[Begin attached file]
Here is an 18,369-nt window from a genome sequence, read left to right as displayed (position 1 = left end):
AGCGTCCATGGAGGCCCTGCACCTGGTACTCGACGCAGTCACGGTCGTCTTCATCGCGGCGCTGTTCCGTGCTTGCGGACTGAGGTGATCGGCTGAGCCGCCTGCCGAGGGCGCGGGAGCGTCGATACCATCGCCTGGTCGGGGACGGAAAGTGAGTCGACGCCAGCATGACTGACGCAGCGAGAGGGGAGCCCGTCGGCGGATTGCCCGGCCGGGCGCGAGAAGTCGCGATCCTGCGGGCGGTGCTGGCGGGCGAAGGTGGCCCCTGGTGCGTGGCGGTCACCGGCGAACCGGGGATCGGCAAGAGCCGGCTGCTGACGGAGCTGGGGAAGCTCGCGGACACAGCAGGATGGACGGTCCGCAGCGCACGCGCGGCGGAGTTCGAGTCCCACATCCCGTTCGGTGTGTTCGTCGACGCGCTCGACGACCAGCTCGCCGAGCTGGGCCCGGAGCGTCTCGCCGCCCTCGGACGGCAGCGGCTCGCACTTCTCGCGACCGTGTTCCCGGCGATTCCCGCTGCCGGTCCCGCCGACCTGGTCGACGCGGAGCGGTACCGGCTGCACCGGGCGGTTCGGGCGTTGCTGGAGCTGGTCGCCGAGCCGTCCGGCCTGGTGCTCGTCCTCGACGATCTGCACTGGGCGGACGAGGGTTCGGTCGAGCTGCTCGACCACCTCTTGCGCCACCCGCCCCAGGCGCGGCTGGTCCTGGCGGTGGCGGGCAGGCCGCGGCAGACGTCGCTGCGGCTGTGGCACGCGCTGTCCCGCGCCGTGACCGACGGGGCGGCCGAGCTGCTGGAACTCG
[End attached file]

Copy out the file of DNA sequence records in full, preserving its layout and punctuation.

Here is an 18,369-nt window from a genome sequence, read left to right as displayed (position 1 = left end):
AGCGTCCATGGAGGCCCTGCACCTGGTACTCGACGCAGTCACGGTCGTCTTCATCGCGGCGCTGTTCCGTGCTTGCGGACTGAGGTGATCGGCTGAGCCGCCTGCCGAGGGCGCGGGAGCGTCGATACCATCGCCTGGTCGGGGACGGAAAGTGAGTCGACGCCAGCATGACTGACGCAGCGAGAGGGGAGCCCGTCGGCGGATTGCCCGGCCGGGCGCGAGAAGTCGCGATCCTGCGGGCGGTGCTGGCGGGCGAAGGTGGCCCCTGGTGCGTGGCGGTCACCGGCGAACCGGGGATCGGCAAGAGCCGGCTGCTGACGGAGCTGGGGAAGCTCGCGGACACAGCAGGATGGACGGTCCGCAGCGCACGCGCGGCGGAGTTCGAGTCCCACATCCCGTTCGGTGTGTTCGTCGACGCGCTCGACGACCAGCTCGCCGAGCTGGGCCCGGAGCGTCTCGCCGCCCTCGGACGGCAGCGGCTCGCACTTCTCGCGACCGTGTTCCCGGCGATTCCCGCTGCCGGTCCCGCCGACCTGGTCGACGCGGAGCGGTACCGGCTGCACCGGGCGGTTCGGGCGTTGCTGGAGCTGGTCGCCGAGCCGTCCGGCCTGGTGCTCGTCCTCGACGATCTGCACTGGGCGGACGAGGGTTCGGTCGAGCTGCTCGACCACCTCTTGCGCCACCCGCCCCAGGCGCGGCTGGTCCTGGCGGTGGCGGGCAGGCCGCGGCAGACGTCGCTGCGGCTGTGGCACGCGCTGTCCCGCGCCGTGACCGACGGGGCGGCCGAGCTGCTGGAACTCG